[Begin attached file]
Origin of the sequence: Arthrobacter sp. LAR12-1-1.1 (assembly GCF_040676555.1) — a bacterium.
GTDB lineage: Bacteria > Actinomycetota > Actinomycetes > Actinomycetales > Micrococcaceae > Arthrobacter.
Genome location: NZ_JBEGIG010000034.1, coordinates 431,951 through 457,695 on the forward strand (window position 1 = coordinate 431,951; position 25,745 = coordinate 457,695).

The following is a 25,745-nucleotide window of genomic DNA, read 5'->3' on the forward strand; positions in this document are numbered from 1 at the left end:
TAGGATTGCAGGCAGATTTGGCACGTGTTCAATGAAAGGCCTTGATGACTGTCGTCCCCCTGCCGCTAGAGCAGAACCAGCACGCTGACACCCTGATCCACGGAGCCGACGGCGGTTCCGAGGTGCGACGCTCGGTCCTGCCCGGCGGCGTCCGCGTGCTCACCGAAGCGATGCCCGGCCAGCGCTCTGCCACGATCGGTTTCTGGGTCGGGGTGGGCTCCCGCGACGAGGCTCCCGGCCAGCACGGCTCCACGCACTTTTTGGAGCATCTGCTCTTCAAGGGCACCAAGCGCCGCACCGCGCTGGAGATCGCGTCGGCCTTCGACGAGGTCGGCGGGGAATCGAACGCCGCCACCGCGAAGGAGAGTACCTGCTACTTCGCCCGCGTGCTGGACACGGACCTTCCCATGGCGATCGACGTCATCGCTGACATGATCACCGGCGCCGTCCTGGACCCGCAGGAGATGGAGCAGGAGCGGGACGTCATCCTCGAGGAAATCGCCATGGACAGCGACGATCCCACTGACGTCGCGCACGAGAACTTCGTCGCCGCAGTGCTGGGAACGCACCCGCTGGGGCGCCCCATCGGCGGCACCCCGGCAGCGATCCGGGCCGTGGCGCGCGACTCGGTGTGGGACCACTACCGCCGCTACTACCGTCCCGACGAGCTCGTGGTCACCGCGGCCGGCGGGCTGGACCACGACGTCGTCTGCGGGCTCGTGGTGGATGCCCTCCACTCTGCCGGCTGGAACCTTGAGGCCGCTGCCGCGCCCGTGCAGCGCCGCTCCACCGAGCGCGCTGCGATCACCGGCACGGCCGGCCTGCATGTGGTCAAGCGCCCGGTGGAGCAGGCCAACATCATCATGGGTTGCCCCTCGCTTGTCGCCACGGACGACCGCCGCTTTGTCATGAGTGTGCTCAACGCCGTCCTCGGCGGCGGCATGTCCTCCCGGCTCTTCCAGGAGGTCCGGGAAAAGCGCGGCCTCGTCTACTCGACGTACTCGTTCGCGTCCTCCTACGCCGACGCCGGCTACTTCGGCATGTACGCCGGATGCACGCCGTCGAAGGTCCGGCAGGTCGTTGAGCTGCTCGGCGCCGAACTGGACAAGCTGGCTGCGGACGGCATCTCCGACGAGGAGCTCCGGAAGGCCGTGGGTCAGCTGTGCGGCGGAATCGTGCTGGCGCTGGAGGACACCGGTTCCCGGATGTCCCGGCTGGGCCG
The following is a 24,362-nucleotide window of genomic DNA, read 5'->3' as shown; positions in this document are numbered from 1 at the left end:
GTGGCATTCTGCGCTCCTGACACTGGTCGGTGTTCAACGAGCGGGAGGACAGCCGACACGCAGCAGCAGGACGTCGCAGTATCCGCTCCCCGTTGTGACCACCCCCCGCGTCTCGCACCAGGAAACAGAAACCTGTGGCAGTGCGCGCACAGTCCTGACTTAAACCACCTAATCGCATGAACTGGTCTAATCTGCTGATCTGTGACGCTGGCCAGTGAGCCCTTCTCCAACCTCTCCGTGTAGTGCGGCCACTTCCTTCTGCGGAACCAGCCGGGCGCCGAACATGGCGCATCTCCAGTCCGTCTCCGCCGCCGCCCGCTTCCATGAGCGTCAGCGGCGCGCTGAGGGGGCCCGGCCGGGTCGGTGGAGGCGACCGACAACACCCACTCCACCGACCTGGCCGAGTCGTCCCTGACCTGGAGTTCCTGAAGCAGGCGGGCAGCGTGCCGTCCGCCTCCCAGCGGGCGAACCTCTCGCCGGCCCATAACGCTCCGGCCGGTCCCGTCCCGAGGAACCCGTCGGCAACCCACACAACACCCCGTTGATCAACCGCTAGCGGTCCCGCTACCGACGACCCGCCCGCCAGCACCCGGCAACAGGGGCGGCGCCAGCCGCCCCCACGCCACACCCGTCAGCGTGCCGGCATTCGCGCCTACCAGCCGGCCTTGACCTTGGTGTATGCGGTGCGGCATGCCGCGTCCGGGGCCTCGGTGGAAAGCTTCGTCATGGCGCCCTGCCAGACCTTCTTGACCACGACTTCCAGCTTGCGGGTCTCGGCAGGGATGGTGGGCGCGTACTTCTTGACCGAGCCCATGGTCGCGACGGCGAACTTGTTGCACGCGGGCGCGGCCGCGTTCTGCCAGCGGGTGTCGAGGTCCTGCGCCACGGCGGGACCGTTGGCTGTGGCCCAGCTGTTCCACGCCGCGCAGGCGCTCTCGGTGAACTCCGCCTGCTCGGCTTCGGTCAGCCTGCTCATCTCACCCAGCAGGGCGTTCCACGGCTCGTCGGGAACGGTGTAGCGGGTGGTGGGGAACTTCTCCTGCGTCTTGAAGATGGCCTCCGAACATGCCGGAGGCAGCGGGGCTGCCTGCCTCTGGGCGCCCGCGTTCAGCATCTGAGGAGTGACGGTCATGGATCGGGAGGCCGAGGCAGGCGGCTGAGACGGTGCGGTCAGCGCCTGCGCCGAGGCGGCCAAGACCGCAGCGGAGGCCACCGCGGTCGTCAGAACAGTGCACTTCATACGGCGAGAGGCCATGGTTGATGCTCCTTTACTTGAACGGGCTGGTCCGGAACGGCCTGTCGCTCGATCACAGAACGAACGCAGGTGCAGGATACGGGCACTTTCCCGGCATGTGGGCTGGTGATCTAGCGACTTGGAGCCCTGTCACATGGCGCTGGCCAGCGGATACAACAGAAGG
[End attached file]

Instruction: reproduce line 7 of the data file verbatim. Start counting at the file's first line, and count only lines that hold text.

GTGGCATTCTGCGCTCCTGACACTGGTCGGTGTTCAACGAGCGGGAGGACAGCCGACACGCAGCAGCAGGACGTCGCAGTATCCGCTCCCCGTTGTGACCACCCCCCGCGTCTCGCACCAGGAAACAGAAACCTGTGGCAGTGCGCGCACAGTCCTGACTTAAACCACCTAATCGCATGAACTGGTCTAATCTGCTGATCTGTGACGCTGGCCAGTGAGCCCTTCTCCAACCTCTCCGTGTAGTGCGGCCACTTCCTTCTGCGGAACCAGCCGGGCGCCGAACATGGCGCATCTCCAGTCCGTCTCCGCCGCCGCCCGCTTCCATGAGCGTCAGCGGCGCGCTGAGGGGGCCCGGCCGGGTCGGTGGAGGCGACCGACAACACCCACTCCACCGACCTGGCCGAGTCGTCCCTGACCTGGAGTTCCTGAAGCAGGCGGGCAGCGTGCCGTCCGCCTCCCAGCGGGCGAACCTCTCGCCGGCCCATAACGCTCCGGCCGGTCCCGTCCCGAGGAACCCGTCGGCAACCCACACAACACCCCGTTGATCAACCGCTAGCGGTCCCGCTACCGACGACCCGCCCGCCAGCACCCGGCAACAGGGGCGGCGCCAGCCGCCCCCACGCCACACCCGTCAGCGTGCCGGCATTCGCGCCTACCAGCCGGCCTTGACCTTGGTGTATGCGGTGCGGCATGCCGCGTCCGGGGCCTCGGTGGAAAGCTTCGTCATGGCGCCCTGCCAGACCTTCTTGACCACGACTTCCAGCTTGCGGGTCTCGGCAGGGATGGTGGGCGCGTACTTCTTGACCGAGCCCATGGTCGCGACGGCGAACTTGTTGCACGCGGGCGCGGCCGCGTTCTGCCAGCGGGTGTCGAGGTCCTGCGCCACGGCGGGACCGTTGGCTGTGGCCCAGCTGTTCCACGCCGCGCAGGCGCTCTCGGTGAACTCCGCCTGCTCGGCTTCGGTCAGCCTGCTCATCTCACCCAGCAGGGCGTTCCACGGCTCGTCGGGAACGGTGTAGCGGGTGGTGGGGAACTTCTCCTGCGTCTTGAAGATGGCCTCCGAACATGCCGGAGGCAGCGGGGCTGCCTGCCTCTGGGCGCCCGCGTTCAGCATCTGAGGAGTGACGGTCATGGATCGGGAGGCCGAGGCAGGCGGCTGAGACGGTGCGGTCAGCGCCTGCGCCGAGGCGGCCAAGACCGCAGCGGAGGCCACCGCGGTCGTCAGAACAGTGCACTTCATACGGCGAGAGGCCATGGTTGATGCTCCTTTACTTGAACGGGCTGGTCCGGAACGGCCTGTCGCTCGATCACAGAACGAACGCAGGTGCAGGATACGGGCACTTTCCCGGCATGTGGGCTGGTGATCTAGCGACTTGGAGCCCTGTCACATGGCGCTGGCCAGCGGATACAACAGAAGG